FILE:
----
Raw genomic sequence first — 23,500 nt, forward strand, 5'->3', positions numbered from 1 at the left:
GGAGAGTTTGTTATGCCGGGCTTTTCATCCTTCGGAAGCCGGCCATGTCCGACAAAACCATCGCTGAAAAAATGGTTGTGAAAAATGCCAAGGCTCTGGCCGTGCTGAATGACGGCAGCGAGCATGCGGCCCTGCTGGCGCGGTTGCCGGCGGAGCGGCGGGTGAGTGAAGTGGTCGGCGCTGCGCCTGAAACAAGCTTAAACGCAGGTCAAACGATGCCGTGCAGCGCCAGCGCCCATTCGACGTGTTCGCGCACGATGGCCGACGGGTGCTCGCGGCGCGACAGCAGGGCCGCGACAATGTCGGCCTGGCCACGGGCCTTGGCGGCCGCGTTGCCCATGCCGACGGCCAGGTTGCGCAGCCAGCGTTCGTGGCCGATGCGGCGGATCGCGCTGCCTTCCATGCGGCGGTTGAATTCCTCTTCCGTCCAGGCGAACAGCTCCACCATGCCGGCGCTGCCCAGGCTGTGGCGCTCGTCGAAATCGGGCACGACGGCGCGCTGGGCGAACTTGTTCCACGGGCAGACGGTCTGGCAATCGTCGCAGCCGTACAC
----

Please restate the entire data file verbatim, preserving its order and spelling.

Raw genomic sequence first — 23,500 nt, forward strand, 5'->3', positions numbered from 1 at the left:
GGAGAGTTTGTTATGCCGGGCTTTTCATCCTTCGGAAGCCGGCCATGTCCGACAAAACCATCGCTGAAAAAATGGTTGTGAAAAATGCCAAGGCTCTGGCCGTGCTGAATGACGGCAGCGAGCATGCGGCCCTGCTGGCGCGGTTGCCGGCGGAGCGGCGGGTGAGTGAAGTGGTCGGCGCTGCGCCTGAAACAAGCTTAAACGCAGGTCAAACGATGCCGTGCAGCGCCAGCGCCCATTCGACGTGTTCGCGCACGATGGCCGACGGGTGCTCGCGGCGCGACAGCAGGGCCGCGACAATGTCGGCCTGGCCACGGGCCTTGGCGGCCGCGTTGCCCATGCCGACGGCCAGGTTGCGCAGCCAGCGTTCGTGGCCGATGCGGCGGATCGCGCTGCCTTCCATGCGGCGGTTGAATTCCTCTTCCGTCCAGGCGAACAGCTCCACCATGCCGGCGCTGCCCAGGCTGTGGCGCTCGTCGAAATCGGGCACGACGGCGCGCTGGGCGAACTTGTTCCACGGGCAGACGGTCTGGCAATCGTCGCAGCCGTACAC